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The current study compares a traditional “scientist-practitioner” and a “research-informed” approach utilizing a sample of students from a COAMFTE accredited master’s program. Students were enrolled in a research methods course with either a “scientist-practitioner” or a “research-informed” focus. Results from both self assessment of core competencies, as well as basic research knowledge, found that both course types led to significant improvements; however neither course emerged as more significant than the other. Implications for best practices in teaching research methods in MFT training programs are discussed.
This study explored master's-level counseling students' (N = 804) perceptions of training in the Council for Accreditation of Counseling and Related Educational Programs () Research and Program Evaluation standard, and their attitudes toward quantitative research. Training perceptions and quantitative research attitudes were low to moderate, with no statistical differences across program accreditation or specialty area. Implications and possibilities for future research are discussed. © 2015 by the American Counseling Association. All rights reserved.
In Switzerland, there are four ways to get training as a career and vocational counselor. One training corresponds to a university Master degree in psychology and three are certified university postgraduate trainings. A university of applied sciences offers one of the postgraduate training. All four trainings have some linguistic specificities but all four training programs are based on a nationally defined career counselor competence profile. The underlying theoretical model of these training programs could be described as being eclectic. The social learning or the approaches focusing on the adaptation to the environment or the personal adaptability are also important parts of this eclectic theoretical framework.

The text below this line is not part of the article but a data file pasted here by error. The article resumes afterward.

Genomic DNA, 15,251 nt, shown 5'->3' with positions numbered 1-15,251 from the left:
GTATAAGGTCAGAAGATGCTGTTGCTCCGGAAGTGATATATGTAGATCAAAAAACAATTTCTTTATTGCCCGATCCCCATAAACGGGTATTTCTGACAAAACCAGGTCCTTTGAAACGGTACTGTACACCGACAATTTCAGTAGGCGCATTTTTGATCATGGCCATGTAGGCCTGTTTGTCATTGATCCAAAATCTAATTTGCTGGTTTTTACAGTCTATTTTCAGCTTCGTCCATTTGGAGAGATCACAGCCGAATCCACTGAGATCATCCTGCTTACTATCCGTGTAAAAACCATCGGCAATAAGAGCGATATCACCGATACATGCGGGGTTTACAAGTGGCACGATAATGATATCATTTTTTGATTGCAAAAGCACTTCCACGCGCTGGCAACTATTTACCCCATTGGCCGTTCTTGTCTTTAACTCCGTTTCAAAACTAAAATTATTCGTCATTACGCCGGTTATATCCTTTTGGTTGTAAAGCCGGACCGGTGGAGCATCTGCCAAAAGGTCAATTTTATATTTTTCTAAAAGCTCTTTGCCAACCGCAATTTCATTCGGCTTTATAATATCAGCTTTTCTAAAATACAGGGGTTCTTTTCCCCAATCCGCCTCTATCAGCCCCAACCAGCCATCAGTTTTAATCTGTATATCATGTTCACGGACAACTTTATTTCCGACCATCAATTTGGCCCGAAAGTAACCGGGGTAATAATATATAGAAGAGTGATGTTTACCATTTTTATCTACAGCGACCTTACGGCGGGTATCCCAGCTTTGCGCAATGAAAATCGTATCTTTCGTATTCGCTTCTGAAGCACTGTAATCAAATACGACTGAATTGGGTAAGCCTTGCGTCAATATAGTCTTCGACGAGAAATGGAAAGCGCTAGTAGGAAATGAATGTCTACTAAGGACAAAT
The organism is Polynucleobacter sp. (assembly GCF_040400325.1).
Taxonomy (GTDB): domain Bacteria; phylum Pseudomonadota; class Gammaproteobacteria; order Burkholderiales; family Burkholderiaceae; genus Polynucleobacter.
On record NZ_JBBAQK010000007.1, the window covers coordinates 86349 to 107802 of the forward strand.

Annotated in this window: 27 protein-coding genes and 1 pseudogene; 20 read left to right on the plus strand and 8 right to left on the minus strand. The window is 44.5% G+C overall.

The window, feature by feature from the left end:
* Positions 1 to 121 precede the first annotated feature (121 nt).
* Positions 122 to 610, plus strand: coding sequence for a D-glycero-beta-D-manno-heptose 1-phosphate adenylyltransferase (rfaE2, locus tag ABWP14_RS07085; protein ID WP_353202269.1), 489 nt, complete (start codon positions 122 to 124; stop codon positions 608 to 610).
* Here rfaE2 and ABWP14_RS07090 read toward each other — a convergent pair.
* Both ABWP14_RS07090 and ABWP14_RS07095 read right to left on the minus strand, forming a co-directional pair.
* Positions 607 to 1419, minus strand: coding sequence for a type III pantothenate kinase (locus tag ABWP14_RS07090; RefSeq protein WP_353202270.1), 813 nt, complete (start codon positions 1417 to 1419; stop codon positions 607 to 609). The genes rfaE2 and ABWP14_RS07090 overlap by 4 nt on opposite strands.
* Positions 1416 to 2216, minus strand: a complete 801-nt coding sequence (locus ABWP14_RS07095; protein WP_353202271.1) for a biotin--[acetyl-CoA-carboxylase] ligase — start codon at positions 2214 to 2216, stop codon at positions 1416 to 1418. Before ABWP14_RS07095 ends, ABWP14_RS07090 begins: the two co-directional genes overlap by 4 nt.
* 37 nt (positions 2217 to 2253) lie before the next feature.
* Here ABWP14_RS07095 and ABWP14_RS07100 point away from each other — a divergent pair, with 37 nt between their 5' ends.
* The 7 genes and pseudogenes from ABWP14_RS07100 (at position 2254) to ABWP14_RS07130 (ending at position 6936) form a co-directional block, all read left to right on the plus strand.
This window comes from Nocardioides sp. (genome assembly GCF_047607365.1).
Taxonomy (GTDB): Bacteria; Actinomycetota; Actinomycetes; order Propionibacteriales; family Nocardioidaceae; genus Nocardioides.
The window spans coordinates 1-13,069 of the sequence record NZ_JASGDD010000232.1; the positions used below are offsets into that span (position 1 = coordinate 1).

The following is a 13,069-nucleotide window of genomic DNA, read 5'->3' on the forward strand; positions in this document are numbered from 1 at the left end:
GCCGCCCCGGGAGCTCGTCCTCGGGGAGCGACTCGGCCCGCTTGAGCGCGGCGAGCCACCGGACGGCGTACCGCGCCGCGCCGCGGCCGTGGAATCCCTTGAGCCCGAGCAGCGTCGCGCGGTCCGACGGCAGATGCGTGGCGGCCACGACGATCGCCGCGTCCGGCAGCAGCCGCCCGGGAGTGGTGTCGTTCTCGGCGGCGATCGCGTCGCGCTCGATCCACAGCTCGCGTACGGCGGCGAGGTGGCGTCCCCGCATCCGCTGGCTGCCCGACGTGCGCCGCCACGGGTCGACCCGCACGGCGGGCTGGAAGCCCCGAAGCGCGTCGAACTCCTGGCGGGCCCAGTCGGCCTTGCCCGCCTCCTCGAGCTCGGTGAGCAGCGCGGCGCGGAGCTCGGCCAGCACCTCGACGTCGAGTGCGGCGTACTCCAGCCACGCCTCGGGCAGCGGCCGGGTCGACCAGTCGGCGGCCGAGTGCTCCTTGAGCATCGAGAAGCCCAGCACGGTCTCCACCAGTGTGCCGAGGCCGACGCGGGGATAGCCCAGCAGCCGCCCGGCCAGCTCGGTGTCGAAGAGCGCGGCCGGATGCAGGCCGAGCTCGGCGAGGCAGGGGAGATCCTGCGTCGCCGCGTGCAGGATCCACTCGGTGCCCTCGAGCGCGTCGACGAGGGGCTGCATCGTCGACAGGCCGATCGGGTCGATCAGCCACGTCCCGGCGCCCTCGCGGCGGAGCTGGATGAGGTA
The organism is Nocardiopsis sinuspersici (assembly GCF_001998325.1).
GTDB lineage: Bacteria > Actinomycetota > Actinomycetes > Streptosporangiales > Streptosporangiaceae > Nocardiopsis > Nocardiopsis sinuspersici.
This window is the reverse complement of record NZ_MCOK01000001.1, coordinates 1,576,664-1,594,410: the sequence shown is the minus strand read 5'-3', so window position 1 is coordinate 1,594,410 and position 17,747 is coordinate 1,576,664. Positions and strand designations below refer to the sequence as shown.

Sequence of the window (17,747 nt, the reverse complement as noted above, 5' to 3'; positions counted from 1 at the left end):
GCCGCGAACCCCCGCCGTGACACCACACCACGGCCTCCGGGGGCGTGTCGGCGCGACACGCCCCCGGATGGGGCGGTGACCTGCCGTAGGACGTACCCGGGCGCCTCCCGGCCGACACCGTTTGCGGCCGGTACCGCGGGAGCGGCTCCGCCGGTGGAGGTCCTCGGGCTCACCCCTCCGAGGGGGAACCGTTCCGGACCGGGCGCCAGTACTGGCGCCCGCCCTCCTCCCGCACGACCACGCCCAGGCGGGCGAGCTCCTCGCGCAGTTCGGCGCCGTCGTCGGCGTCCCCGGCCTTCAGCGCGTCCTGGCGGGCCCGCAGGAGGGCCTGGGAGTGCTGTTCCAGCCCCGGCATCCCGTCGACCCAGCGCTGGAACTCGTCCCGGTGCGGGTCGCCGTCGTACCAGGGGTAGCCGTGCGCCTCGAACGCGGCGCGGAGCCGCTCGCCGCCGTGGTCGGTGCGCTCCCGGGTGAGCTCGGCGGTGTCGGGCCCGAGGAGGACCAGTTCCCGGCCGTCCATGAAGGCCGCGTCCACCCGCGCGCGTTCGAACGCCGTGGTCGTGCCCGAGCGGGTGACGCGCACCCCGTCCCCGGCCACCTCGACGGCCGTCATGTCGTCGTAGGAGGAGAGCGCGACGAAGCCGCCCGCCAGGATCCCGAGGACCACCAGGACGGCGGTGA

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In this article, I outline hermeneutic single-case efficacy design (HSCED), an interpretive approach to evaluating treatment causality in single therapy cases. This approach uses a mixture of quantitative and qualitative methods to create a network of evidence that first identifies direct demonstrations of causal links between therapy process and outcome and then evaluates plausible nontherapy explanations for apparent change in therapy. I illustrate the method with data from a depressed client who presented with unresolved loss and anger issues.
Effective models of clinical training have been and continue to be a primary topic of discussion in the field of family therapy, particularly given the needs of evidence-based practice. This article outlines the major historical and contemporary struggles of one such model of clinical training and practice: the scientist-practitioner model. Throughout the article, the principles of the scientist-practitioner model and evidence-based practices are compared and contrasted. Suggestions for overcoming the contemporary challenges faced by the scientist-practitioner in a family therapy practice or in an educational environment are discussed.
A survey was made of reports on the improvement of neurotic patients after psychotherapy, and the results compared with the best available estimates of recovery without benefit of such therapy. The figures fail to support the hypothesis that psychotherapy facilitates recovery from neurotic disorder. In view of the many difficulties attending such actuarial comparisons, no further conclusions could be derived from the data whose shortcomings highlight the necessity of properly planned and executed experimental studies into this important field." 40 references.
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An introduction to counselling
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The craftsman Master therapists: Exploring expertise in therapy and counselling
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Bringing up IAPT The modern scientist practitioner: A guide to practice in psychology
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A core curriculum for counselling and psychotherapy
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Dunnett, A., Cooper, M., & Wheeler, S. (2007). A core curriculum for counselling and psychotherapy. Lutterworth, UK: British Association for Counselling and Psychotherapy.